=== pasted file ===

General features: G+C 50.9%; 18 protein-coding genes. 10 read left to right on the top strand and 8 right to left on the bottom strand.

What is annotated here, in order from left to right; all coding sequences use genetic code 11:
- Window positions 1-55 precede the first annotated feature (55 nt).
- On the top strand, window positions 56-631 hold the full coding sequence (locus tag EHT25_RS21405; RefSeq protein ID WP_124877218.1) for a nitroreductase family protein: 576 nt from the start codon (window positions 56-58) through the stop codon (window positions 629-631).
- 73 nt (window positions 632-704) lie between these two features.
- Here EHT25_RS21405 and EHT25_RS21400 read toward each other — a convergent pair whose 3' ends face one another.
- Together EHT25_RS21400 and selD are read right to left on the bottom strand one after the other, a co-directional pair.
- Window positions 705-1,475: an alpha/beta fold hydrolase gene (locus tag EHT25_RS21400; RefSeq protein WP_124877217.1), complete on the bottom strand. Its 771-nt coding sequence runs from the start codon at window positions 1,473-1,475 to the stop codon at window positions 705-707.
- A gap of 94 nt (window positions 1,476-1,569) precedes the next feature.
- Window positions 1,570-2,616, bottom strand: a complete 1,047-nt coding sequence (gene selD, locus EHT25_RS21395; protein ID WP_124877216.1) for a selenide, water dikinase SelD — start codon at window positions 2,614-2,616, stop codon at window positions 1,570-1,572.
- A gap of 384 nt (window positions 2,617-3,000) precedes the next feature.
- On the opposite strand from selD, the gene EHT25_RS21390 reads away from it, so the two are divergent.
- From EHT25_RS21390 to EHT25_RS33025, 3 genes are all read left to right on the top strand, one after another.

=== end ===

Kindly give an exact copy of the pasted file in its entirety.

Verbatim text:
General features: G+C 50.9%; 18 protein-coding genes. 10 read left to right on the top strand and 8 right to left on the bottom strand.

What is annotated here, in order from left to right; all coding sequences use genetic code 11:
- Window positions 1-55 precede the first annotated feature (55 nt).
- On the top strand, window positions 56-631 hold the full coding sequence (locus tag EHT25_RS21405; RefSeq protein ID WP_124877218.1) for a nitroreductase family protein: 576 nt from the start codon (window positions 56-58) through the stop codon (window positions 629-631).
- 73 nt (window positions 632-704) lie between these two features.
- Here EHT25_RS21405 and EHT25_RS21400 read toward each other — a convergent pair whose 3' ends face one another.
- Together EHT25_RS21400 and selD are read right to left on the bottom strand one after the other, a co-directional pair.
- Window positions 705-1,475: an alpha/beta fold hydrolase gene (locus tag EHT25_RS21400; RefSeq protein WP_124877217.1), complete on the bottom strand. Its 771-nt coding sequence runs from the start codon at window positions 1,473-1,475 to the stop codon at window positions 705-707.
- A gap of 94 nt (window positions 1,476-1,569) precedes the next feature.
- Window positions 1,570-2,616, bottom strand: a complete 1,047-nt coding sequence (gene selD, locus EHT25_RS21395; protein ID WP_124877216.1) for a selenide, water dikinase SelD — start codon at window positions 2,614-2,616, stop codon at window positions 1,570-1,572.
- A gap of 384 nt (window positions 2,617-3,000) precedes the next feature.
- On the opposite strand from selD, the gene EHT25_RS21390 reads away from it, so the two are divergent.
- From EHT25_RS21390 to EHT25_RS33025, 3 genes are all read left to right on the top strand, one after another.